Florida Balks on Training African-American History Teachers


The Florida state government this week postponed a planned training event for African-American history teachers, according to a new report from The Orlando Sentinel. The move puts an anticipated course in limbo for its 300+ planned attendees.

According to a task force who voted to postpone the event, it was necessary to hold off in order to account for the results of the Florida Board of Education's July vote on new standards for African-American history. The all-Black task force just barely passed the measure, on a slim 6-4 line.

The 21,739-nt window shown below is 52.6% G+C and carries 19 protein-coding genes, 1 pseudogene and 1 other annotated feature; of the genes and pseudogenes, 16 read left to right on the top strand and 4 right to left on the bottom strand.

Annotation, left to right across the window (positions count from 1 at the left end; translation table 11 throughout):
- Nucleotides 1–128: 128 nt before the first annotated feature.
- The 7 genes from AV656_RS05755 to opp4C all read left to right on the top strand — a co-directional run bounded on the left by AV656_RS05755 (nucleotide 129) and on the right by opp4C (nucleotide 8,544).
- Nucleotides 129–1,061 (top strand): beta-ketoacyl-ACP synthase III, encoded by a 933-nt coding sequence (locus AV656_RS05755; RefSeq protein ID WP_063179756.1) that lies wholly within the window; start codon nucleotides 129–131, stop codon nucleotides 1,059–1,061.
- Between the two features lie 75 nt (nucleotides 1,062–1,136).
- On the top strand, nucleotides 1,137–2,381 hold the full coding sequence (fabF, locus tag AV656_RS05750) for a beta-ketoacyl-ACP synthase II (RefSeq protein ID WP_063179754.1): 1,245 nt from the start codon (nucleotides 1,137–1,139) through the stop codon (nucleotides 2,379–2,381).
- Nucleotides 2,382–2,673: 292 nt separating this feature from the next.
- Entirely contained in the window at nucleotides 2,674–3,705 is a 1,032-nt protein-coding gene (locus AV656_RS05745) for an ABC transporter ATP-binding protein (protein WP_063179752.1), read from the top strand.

Though African-American history is required instructional material in the state of Florida, the manner in which it's taught has recently come under increased scrutiny in recent months. In January an AP African American Studies course prepared for Florida classrooms was rejected due to a series of topics Governor Ron DeSantis found objectionable, including units on reparations, the modern Black Lives Matter movement, and Black queer studies.

Meanwhile, Governor DeSantis is attempting to sell his education priorities on the national stage as he embarks on a run for President of the United States. "Following woke indoctrination in our schools, that is a road to ruin for this country," he said at a campaign event last year. "And we're not going to let it happen."